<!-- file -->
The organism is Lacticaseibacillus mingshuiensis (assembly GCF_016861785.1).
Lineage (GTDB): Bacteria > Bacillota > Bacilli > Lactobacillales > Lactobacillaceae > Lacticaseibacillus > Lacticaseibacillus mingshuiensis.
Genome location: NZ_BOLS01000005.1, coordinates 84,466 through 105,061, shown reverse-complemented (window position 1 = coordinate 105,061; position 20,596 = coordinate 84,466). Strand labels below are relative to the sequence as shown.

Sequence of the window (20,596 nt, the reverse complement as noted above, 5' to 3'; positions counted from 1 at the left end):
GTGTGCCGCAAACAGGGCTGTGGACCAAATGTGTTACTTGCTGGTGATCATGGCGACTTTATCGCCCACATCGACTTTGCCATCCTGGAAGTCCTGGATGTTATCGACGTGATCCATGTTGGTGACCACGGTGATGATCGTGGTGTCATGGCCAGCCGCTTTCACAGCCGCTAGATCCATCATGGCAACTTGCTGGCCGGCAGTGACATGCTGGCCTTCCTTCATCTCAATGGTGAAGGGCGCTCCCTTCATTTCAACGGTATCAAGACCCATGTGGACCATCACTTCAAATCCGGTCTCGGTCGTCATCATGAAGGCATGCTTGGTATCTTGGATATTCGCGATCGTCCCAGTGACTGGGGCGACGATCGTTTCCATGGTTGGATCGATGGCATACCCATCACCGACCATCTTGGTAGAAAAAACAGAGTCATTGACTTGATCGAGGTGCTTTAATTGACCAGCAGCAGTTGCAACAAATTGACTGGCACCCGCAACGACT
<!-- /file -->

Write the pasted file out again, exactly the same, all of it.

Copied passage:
The organism is Lacticaseibacillus mingshuiensis (assembly GCF_016861785.1).
Lineage (GTDB): Bacteria > Bacillota > Bacilli > Lactobacillales > Lactobacillaceae > Lacticaseibacillus > Lacticaseibacillus mingshuiensis.
Genome location: NZ_BOLS01000005.1, coordinates 84,466 through 105,061, shown reverse-complemented (window position 1 = coordinate 105,061; position 20,596 = coordinate 84,466). Strand labels below are relative to the sequence as shown.

Sequence of the window (20,596 nt, the reverse complement as noted above, 5' to 3'; positions counted from 1 at the left end):
GTGTGCCGCAAACAGGGCTGTGGACCAAATGTGTTACTTGCTGGTGATCATGGCGACTTTATCGCCCACATCGACTTTGCCATCCTGGAAGTCCTGGATGTTATCGACGTGATCCATGTTGGTGACCACGGTGATGATCGTGGTGTCATGGCCAGCCGCTTTCACAGCCGCTAGATCCATCATGGCAACTTGCTGGCCGGCAGTGACATGCTGGCCTTCCTTCATCTCAATGGTGAAGGGCGCTCCCTTCATTTCAACGGTATCAAGACCCATGTGGACCATCACTTCAAATCCGGTCTCGGTCGTCATCATGAAGGCATGCTTGGTATCTTGGATATTCGCGATCGTCCCAGTGACTGGGGCGACGATCGTTTCCATGGTTGGATCGATGGCATACCCATCACCGACCATCTTGGTAGAAAAAACAGAGTCATTGACTTGATCGAGGTGCTTTAATTGACCAGCAGCAGTTGCAACAAATTGACTGGCACCCGCAACGACT